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Austrian Banks Have $ 41.0bn Exposure in Hungary

Published: January 7, 2012; 11:25 · (Vindobona)

After another downgrade, a national bankruptcy of Hungary is not excluded anymore. Consequences for Austrian banks would not be foreseeable.

Austrian Banks Have $ 41.0bn Exposure in Hungary / Picture: © Vindobona.org

The U.S. rating agency Fitch has downgraded Hungary´s rating from “BBB-“ to “BB+”, which has only junk status. The agency justified its decision with the “further aggravation of the financial status and the growth forecasts”. Fitch published the third downgrade after Moody´s and S&P announced their downgrades at the end of December.

Austrian banks, above all Erste Group, Raiffeisen Bank International and VBAG, are highly engaged in Hungary. Erste Group´s market share amounts to 9%, Raiffeisen holds 7% and Bank Austria has a 5% market share. RBI´s Hungarian subsidiary is expected to record losses of € 320m in 2011. In the first three quarters of 2011, Erste Group´s local subsidiary registered losses of € 531.7m.

As a national bankruptcy is not excluded anymore, costs for credit default swaps are rising steadily. Interest rates for a 10-year government bond already reached 11.27%. In September, the interest rate for Hungarian government bonds stood at 7.0%. Usually, an interest rate beyond 9.0% is not controllable anymore.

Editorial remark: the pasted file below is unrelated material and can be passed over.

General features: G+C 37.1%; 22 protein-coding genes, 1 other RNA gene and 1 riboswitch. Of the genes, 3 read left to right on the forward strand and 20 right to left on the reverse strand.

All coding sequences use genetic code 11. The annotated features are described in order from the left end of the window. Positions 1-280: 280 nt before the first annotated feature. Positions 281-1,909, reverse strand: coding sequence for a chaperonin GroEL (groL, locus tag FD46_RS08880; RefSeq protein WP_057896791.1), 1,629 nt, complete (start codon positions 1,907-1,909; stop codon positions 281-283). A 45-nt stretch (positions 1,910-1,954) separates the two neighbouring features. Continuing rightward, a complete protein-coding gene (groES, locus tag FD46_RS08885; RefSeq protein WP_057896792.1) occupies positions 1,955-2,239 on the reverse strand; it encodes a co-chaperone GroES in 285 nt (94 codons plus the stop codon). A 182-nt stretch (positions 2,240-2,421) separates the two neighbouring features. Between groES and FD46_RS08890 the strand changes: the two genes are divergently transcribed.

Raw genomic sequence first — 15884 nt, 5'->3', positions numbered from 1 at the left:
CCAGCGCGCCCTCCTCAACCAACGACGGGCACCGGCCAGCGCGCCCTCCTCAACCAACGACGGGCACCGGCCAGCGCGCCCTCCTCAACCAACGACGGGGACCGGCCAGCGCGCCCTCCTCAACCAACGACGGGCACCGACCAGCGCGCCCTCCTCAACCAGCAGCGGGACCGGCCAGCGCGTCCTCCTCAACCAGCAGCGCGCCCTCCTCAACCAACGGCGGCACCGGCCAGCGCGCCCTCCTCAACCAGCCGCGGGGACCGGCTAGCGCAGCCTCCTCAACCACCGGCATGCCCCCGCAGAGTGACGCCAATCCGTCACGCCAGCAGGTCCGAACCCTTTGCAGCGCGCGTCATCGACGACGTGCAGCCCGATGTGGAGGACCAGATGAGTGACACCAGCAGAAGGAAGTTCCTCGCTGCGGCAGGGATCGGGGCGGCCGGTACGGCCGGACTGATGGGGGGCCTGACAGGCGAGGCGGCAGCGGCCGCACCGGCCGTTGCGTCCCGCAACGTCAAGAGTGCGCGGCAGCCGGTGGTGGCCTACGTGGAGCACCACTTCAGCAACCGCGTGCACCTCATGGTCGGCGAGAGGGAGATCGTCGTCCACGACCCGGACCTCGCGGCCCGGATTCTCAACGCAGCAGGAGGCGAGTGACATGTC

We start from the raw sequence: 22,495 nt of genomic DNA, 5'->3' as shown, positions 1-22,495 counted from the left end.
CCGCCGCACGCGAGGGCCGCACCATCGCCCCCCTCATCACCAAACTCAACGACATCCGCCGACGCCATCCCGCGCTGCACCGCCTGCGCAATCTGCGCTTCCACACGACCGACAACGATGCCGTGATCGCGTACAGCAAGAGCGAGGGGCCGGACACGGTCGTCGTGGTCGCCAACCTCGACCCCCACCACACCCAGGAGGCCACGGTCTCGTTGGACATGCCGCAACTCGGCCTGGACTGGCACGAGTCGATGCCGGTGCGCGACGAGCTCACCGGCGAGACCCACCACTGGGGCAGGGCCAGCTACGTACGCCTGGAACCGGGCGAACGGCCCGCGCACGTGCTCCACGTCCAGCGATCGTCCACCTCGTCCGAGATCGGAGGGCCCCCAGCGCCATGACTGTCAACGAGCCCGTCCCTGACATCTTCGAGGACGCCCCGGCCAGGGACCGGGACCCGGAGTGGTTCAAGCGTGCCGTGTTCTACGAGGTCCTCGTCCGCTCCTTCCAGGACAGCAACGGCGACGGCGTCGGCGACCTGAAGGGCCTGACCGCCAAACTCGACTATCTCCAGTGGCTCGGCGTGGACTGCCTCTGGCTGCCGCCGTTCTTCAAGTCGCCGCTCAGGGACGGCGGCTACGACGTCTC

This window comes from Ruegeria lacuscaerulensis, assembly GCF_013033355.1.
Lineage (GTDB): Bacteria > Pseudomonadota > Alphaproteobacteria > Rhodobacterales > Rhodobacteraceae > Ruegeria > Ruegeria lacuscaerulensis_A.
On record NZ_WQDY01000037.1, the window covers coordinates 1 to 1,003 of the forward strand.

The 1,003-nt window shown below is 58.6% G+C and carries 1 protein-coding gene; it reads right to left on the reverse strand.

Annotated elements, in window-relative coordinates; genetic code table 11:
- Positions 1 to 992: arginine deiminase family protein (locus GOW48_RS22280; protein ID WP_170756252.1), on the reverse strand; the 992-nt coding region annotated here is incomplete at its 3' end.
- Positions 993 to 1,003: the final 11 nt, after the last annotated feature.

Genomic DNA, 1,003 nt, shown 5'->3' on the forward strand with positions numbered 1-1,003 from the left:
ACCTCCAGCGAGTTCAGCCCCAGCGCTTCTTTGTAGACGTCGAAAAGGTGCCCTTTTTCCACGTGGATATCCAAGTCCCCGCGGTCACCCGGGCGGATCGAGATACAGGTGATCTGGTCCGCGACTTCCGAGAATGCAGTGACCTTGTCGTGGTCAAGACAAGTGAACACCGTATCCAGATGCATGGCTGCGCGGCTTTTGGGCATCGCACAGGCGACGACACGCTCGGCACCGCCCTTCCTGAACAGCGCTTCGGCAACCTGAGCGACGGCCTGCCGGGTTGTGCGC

As a result, massive concerns arise in Austria. Domestic banks have an exposure of $ 41bn (€ 33.21bn) – no other country has made larger investments in Hungary. Austria is followed by Italy ($ 23.39bn) and Germany ($ 21.38bn).

Hence, a national bankruptcy would have dramatic consequences for Austrian banks. Currently, domestic banks hope that the Hungarian government reaches an agreement with the EU and the IMF. At the beginning of December, Prime Minister Orban was said to let the negotiations fail. Negotiations over a loan of € 20bn took place. Already in 2008, the IMF granted € 20bn to Hungary in order to prevent a national bankruptcy.

In spite of heavy protests, Orban refuses to take back the abolishment of the Hungarian Central Bank´s indepence. The problem, which would only be a disagreement between Hungary and the EU, will be solved in line with EU standards, Orban said.

Now, Orban seems to be ready to reach a comprise: “The Hungarian government has done everything in order to begin and close negotiations with the EU and the IMF as soon as possible.” The Minister Tamas Fellegi, who negotiated with IMF, said that the government has recognized the seriousness of the situation.

The Commission of the EU, however, is not busy at all. First, the Commission wants to examine, if the abolished independence of the Hungarian Central Bank violates EU law. According to the Hungarian magazine „Figyelo“, Hungary also plans to have talks with the German, Austrian and French government in order retain further financial aids.